The 2016 DBIR

Karim Toubba    May 11, 2016

This month Kenna Security participated in the Verizon data breach report, and for the second year running we used our data to drive the perspective of the vulnerability section. Since then there have been some questions and criticisms of a specific subset of the data referenced in a footnote in the vulnerability section – namely the top 10 vulnerability list. I want to be clear that the criticism of the top 10 vulnerability list is fair and warranted, and we acknowledge the fact that we made a mistake. To put it simply, in an attempt to maintain vendor neutrality, the data and analysis used to generate the Top 10 list in the Verizon DBIR was very different than the analysis that was used to prioritize remediation within the Kenna platform.

The Kenna platform processes billions of pieces of vulnerability and exploit data daily for our customers, helping contextualize vulnerabilities so that security teams know what to prioritize and fix in their own environment. The data we submitted to the Verizon top 10 only used a raw subset of 3rd party exploitation data without taking any of the contextual data or our prioritization algorithms into consideration. As one of our customers constantly reminds me, “We can’t work harder anymore than we do today – we have to work smarter – and that is what your platform allows us to do.”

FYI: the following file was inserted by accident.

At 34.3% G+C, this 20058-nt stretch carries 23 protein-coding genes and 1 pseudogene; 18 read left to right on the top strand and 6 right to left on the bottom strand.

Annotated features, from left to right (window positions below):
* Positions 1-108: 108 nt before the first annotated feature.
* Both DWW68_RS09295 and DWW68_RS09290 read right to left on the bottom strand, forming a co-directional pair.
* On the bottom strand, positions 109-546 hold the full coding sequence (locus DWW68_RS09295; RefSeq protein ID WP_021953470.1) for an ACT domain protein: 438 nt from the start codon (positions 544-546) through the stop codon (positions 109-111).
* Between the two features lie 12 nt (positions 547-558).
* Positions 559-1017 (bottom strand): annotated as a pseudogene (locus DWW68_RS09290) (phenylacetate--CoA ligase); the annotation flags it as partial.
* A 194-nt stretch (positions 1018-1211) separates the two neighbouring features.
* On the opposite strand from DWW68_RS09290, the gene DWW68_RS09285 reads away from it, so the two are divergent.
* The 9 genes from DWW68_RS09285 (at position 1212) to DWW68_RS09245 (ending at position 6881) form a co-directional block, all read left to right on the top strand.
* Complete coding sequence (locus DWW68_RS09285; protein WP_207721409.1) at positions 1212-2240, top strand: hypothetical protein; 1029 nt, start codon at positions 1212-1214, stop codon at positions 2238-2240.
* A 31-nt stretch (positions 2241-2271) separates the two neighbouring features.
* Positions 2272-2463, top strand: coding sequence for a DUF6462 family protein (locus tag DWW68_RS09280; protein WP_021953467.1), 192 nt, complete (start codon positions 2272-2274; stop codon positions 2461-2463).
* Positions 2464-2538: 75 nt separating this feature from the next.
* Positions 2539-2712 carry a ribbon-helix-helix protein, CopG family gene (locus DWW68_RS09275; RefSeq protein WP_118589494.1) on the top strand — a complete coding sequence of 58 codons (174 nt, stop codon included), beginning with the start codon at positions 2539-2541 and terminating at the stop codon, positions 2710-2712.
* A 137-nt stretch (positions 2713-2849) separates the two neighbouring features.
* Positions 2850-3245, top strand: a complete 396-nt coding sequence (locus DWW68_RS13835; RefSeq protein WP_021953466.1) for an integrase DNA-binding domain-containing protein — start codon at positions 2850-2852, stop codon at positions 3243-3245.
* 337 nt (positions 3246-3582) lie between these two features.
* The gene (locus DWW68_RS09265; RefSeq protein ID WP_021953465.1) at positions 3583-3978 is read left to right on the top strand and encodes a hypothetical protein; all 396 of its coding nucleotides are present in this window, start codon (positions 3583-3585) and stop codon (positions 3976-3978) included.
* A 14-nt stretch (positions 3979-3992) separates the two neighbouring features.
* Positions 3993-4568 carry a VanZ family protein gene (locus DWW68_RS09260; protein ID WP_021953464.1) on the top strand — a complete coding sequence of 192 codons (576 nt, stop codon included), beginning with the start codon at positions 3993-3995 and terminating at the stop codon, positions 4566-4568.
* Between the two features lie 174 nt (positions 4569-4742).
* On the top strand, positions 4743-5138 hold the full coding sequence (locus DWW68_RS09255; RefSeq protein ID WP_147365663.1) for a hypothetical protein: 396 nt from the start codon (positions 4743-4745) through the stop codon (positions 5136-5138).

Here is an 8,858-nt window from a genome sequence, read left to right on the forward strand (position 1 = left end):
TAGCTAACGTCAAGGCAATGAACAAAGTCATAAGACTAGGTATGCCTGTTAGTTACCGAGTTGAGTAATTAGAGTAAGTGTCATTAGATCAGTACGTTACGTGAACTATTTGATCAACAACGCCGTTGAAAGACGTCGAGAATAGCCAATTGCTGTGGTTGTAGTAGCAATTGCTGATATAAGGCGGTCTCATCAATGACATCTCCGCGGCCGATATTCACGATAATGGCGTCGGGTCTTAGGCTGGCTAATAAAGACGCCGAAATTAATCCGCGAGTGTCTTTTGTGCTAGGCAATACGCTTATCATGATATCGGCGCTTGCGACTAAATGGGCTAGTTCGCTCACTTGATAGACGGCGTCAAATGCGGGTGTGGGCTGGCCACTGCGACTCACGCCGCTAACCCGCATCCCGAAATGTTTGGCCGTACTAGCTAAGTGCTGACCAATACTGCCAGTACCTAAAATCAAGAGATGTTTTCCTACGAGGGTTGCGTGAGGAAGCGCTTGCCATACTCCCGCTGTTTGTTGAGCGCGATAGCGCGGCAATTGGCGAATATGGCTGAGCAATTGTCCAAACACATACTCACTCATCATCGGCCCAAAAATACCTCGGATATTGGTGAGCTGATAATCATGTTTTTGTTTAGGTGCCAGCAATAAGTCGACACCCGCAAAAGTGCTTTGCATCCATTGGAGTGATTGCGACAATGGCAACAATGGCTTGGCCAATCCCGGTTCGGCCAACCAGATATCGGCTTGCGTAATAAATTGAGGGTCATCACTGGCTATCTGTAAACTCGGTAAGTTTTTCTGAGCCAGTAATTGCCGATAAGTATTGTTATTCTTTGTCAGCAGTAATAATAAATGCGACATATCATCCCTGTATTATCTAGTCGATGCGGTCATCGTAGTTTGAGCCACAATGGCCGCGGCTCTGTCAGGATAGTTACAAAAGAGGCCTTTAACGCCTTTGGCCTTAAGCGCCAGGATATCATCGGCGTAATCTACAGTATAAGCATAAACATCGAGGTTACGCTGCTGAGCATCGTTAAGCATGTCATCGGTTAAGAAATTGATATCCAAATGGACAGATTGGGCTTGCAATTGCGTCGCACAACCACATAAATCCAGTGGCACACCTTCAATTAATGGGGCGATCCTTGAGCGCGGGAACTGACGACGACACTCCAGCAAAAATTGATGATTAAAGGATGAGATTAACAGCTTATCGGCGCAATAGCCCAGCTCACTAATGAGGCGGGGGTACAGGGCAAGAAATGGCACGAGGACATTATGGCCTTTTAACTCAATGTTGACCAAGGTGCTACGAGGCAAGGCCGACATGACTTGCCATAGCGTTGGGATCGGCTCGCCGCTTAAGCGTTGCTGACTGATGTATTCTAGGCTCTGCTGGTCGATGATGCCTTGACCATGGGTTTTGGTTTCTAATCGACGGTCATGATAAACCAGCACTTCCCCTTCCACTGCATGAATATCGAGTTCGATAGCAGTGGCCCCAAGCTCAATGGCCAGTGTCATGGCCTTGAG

Looking at the much-discussed FREAK vulnerability as an example, if we had actually run the data through our platform and algorithms, it would not have risen to the level of a significant vulnerability. The Kenna platform is designed to ensure that our customers don’t prioritize a patch that could be a false positive or outlier by taking into account many variables including: volume and velocity of the exploit, exploit availability, weaponization of the exploit, whether or not that exploit has been observed as part of a greater campaign, relative priority of the asset on which the vulnerabilities sit, and over a dozen external sources. We looked at FREAK within the Kenna platform and saw that CVE: 2015-0204 had a Kenna score of 25.0372 (out of 100). This is nowhere close to even a top 10,000 vulnerability or even in the top 70% of all vulnerabilities.

I have always believed that you need to be clear about and uphold your values and this experience only underscores this belief. We at Kenna deeply value integrity in all of its forms, but especially of our data as it helps our customers “work smarter.” As we clearly did not exhibit that integrity with the top 10 results, we felt it was important to set the record straight.

Karim Toubba
CEO – Kenna Security

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